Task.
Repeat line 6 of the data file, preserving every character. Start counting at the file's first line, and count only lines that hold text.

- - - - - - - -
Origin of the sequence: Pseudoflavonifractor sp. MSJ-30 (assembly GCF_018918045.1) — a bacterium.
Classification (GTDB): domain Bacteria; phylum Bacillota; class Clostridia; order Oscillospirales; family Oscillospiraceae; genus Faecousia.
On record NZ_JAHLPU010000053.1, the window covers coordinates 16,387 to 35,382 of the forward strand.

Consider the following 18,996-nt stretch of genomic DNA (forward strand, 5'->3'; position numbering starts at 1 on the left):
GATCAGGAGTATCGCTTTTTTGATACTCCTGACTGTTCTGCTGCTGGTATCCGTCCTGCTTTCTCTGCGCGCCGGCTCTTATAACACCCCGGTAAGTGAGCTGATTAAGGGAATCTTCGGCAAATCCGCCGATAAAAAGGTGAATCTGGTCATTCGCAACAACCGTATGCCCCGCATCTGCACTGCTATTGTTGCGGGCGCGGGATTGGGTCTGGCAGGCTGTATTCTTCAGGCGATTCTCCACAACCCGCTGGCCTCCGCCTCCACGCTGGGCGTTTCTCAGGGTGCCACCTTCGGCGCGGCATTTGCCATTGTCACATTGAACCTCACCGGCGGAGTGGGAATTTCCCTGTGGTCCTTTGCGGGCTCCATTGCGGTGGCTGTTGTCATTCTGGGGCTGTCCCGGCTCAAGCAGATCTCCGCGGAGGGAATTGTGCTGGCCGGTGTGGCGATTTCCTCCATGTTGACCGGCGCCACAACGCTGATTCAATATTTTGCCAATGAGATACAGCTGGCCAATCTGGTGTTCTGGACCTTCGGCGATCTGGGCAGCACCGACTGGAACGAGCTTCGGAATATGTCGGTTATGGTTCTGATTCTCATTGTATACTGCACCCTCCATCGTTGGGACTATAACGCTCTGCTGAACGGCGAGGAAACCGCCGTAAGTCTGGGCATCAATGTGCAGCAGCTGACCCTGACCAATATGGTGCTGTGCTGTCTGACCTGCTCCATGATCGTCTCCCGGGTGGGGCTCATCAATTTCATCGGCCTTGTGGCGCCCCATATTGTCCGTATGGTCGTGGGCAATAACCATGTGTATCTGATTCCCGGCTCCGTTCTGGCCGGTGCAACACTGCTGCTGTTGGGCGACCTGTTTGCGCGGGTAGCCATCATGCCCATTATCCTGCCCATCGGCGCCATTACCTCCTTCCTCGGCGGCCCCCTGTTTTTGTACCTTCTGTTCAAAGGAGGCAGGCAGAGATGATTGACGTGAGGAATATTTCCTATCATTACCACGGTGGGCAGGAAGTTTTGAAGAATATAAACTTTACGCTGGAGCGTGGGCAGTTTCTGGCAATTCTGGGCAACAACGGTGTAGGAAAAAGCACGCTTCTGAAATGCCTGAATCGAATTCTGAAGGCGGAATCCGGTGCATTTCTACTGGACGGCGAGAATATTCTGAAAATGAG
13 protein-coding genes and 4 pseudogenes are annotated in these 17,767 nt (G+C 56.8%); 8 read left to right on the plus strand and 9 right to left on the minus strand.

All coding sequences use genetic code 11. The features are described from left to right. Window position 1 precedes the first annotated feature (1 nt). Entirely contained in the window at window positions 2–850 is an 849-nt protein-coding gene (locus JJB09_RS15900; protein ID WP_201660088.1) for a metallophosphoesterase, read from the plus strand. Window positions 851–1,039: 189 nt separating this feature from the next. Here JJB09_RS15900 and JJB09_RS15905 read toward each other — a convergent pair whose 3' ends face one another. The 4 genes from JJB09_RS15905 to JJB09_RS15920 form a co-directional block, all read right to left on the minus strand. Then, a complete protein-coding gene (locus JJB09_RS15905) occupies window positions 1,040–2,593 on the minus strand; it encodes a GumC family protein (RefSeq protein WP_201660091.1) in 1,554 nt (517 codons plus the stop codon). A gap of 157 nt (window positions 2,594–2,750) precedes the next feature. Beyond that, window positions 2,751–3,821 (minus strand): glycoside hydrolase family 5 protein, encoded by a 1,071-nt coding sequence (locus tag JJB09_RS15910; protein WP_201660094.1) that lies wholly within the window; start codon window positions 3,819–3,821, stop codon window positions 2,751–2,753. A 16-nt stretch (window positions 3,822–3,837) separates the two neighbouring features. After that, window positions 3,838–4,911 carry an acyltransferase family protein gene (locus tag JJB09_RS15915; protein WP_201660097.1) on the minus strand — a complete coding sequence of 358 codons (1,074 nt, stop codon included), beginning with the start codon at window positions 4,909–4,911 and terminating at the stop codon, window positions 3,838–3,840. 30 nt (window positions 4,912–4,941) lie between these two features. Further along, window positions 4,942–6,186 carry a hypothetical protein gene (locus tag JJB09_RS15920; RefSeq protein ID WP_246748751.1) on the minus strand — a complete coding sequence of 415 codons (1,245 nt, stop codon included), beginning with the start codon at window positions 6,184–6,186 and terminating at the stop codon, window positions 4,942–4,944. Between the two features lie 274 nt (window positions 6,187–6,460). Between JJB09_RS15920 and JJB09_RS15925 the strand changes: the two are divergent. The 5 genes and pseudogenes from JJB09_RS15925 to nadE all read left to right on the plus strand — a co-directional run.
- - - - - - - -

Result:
13 protein-coding genes and 4 pseudogenes are annotated in these 17,767 nt (G+C 56.8%); 8 read left to right on the plus strand and 9 right to left on the minus strand.